The annual PASS Summit, the industry’s largest gathering of SQL Server professionals, hosted more than 4,000 attendees in Seattle recently recently. PASS (www.pass.org) has grown to more than 300 local chapters around the world, and its 1,000th SQL Saturday will likely be held sometime in early 2020. The opening keynote by Rohan Kumar, corporate vice president of data and AI at Microsoft, focused on the achievements and growth of SQL Server in the marketplace, as well as on the new features and capabilities now available in the public release of SQL Server 2019. (Details about the keynote are available at https://cloudblogs.microsoft.com/sqlserver/2019/11/05/welcome-to-the-21st-annual-pass-summit.)
Salient details presented in the keynote include the fact that 98% of Fortune 100 companies run production workloads on SQL Server, 48% of all CPU cores running database workloads run SQL Server, SQL Server is the only database that is available on all major cloud platforms, there are now more than 5 million database instances running on Azure SQL DB, and more than 1 million databases migrated to Azure SQL DB from other databases. In addition, more than 7,000 customers are running on Azure SQL DB Serverless, there have been more than 30 million downloads of SQL Server 2017, and SQL Server 2019 has seen 50% more adoption than SQL Server 2017.
With edge computing on the rise, Microsoft is serious about making Azure SQL Database Edge, which is now available in public preview, a player in this space (see the August 2019 installment of this column). Analysts are expecting cloud and edge computing to produce 175 zettabytes of data by 2025 and for the world to see over 50 billion connected devices by 2030. Clearly, edge computing is on the rise. Azure SQL Database Edge runs on ARM and Intel CPUs and consumes only 320MB (yes, that’s megabytes) to run on ARM processors, including multitudes of IoT devices and even tiny Raspberry Pi devices. Speaking of small and cheap, Azure SQL Database Serverless is also now in public preview.
SQL Server has long held first place in general security, but it continues its record of innovation with the introduction of Always Encrypted with secure enclaves, which provides powerful round-the-clock encryption of sensitive data without negatively impacting regular database operations. Additional new security features include Data Classification and Vulnerability Assessment.
SQL Server 2019 now supports multiple coding hooks into the database engine. We’ve had Transact-SQL since the inception of SQL Server and have long had SQLCLR for C/C++ and C# and .NET languages within SQL Server stored procedures. Microsoft further added R in SQL Server 2016, Python in SQL Server 2017, and lots more in SQL Server 2019, including Java, Ruby, Node.js, and PHP. SQL Server 2019 now supports processing on Spark, HDFS, and similar computing cluster frameworks.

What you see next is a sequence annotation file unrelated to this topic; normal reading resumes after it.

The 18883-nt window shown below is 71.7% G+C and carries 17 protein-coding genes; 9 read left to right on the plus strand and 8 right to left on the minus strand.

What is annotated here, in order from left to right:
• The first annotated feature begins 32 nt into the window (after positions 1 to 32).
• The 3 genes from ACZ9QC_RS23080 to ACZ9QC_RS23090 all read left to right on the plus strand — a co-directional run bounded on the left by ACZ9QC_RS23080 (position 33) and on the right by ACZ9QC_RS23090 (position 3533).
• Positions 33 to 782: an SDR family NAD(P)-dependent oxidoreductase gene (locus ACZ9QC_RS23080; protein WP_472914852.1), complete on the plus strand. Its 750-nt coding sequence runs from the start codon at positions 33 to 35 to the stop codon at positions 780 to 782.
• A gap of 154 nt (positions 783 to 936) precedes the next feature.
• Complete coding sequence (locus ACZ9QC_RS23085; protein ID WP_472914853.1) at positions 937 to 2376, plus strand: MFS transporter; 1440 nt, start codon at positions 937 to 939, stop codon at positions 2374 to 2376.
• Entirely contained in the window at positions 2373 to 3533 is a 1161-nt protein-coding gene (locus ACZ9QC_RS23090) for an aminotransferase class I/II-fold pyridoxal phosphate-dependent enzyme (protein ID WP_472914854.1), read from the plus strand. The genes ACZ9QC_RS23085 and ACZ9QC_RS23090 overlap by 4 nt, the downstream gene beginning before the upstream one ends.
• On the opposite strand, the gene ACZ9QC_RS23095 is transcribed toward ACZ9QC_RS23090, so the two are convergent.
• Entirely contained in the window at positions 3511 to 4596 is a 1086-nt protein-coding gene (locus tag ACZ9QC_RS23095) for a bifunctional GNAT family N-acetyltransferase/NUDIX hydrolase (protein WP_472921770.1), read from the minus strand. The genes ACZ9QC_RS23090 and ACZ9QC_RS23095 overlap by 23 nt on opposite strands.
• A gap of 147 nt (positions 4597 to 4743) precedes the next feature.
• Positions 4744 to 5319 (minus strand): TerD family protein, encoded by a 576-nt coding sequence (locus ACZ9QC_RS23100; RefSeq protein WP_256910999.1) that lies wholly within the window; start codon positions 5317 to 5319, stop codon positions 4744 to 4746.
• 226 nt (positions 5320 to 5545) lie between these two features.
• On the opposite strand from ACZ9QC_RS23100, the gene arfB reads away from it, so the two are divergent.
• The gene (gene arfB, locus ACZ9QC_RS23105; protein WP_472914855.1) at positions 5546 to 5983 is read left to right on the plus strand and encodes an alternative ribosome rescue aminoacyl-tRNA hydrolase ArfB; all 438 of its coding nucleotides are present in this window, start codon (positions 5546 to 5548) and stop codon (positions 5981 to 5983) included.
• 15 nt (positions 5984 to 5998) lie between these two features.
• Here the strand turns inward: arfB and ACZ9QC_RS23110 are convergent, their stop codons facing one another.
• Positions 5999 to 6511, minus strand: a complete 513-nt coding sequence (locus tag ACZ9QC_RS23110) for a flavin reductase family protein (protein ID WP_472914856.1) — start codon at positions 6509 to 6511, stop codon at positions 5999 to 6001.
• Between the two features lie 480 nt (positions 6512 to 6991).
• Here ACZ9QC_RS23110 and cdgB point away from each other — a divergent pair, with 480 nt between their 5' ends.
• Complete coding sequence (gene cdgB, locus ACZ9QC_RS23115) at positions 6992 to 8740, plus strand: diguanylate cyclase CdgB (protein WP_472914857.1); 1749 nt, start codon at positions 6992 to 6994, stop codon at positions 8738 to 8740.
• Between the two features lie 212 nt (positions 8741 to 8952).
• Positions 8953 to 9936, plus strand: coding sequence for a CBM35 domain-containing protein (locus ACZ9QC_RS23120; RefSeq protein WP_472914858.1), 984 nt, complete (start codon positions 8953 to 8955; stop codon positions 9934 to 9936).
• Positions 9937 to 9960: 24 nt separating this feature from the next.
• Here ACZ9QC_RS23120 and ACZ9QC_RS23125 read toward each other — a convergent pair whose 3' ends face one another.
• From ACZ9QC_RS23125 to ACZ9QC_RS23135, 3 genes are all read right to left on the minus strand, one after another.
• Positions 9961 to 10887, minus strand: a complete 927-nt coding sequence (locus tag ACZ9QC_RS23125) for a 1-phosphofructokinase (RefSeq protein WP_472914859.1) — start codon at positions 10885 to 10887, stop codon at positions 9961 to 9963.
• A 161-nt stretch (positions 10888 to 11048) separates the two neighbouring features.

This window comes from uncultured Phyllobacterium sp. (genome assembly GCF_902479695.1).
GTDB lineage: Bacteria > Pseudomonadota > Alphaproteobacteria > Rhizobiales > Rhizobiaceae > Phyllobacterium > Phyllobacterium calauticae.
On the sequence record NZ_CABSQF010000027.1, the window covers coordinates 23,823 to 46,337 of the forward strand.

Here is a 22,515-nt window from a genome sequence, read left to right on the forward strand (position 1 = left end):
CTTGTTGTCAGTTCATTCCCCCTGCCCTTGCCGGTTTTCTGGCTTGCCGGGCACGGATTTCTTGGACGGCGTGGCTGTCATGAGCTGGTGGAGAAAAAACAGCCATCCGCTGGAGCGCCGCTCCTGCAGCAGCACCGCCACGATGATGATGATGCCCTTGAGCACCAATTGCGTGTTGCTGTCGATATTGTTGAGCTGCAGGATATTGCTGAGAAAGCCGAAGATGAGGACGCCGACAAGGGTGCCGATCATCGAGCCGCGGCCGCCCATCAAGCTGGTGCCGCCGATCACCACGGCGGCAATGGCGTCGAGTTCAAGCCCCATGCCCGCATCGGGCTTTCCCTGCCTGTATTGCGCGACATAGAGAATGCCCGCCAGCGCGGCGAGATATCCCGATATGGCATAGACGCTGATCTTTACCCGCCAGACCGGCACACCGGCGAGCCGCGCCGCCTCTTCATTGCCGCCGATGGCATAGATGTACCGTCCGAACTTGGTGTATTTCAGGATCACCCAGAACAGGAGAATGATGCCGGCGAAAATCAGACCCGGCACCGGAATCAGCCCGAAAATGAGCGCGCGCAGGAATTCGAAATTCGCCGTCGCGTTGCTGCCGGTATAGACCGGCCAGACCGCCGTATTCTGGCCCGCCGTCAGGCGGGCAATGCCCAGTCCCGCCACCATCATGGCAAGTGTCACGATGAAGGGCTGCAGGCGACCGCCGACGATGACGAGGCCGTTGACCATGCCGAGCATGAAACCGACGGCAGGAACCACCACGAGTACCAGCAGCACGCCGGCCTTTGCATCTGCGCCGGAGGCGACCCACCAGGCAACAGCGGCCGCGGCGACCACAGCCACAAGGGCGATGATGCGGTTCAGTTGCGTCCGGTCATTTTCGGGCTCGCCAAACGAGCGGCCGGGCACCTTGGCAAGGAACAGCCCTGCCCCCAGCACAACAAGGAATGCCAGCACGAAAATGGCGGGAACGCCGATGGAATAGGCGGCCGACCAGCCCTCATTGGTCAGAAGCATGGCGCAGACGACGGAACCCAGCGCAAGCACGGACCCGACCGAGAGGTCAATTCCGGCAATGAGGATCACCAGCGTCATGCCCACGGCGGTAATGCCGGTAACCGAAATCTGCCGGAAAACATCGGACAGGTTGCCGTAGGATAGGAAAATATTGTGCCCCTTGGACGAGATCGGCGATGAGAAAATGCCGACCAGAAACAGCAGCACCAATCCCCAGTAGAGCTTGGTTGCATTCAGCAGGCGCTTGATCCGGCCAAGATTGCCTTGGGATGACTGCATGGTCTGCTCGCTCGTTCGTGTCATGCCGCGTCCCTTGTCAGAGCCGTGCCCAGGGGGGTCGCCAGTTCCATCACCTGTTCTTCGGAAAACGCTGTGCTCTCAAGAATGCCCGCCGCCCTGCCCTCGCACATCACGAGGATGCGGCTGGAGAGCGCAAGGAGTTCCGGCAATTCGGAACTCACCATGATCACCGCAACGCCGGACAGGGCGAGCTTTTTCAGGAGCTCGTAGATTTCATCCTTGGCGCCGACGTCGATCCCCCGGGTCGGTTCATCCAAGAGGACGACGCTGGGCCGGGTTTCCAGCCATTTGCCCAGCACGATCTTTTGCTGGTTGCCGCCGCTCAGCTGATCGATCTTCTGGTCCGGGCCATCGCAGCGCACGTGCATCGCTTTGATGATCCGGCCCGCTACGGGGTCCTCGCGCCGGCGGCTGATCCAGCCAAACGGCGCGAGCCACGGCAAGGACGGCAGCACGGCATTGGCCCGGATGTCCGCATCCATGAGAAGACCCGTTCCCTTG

Speaking of the database engine, the SQL Server development team continues to push for even better performance capabilities. For example, SQL Server 2019 has a new recovery feature called Accelerated Database Recovery, which enables the recovery of massive multi-terabyte databases in mere seconds to minutes. In addition, improvements to the query optimizer, through features, such as Intelligent Query processing, fixes to Scalar UDFs available without any changes to your code, and further improvements to the In-Memory OLTP feature set enable SQL Server to be a record-breaker. For example, Azure SQL Data Warehouse recently broke the TPC-H benchmark world record on a 30TB database by processing more than 1 trillion rows in less than 2 minutes over the 22 SQL transactions in the benchmark. While the new innovations, such as the performance and scalability features provided in Azure SQL Database Hyperscale, are amazingly strong, they are not the end of the story. If you like other open source databases, you’ll see those innovations arrive on your favorite non-SQL Server data platform too. For example, Azure PostgreSQL DB Hyperscale is now available in public preview.
Unfortunately, I’ve run out of space, but there are several important announcements I haven’t yet covered, including details of new Azure Hybrid feature sets such as Azure Stack and Azure Arc. I hope to cover those in greater detail in a future column. Meanwhile, you can see Rohan Kumar’s keynote session and a variety of technical sessions and interviews from the PASS Summit conference at www.pass.org/summit/2019/PASStv.aspx. Enjoy!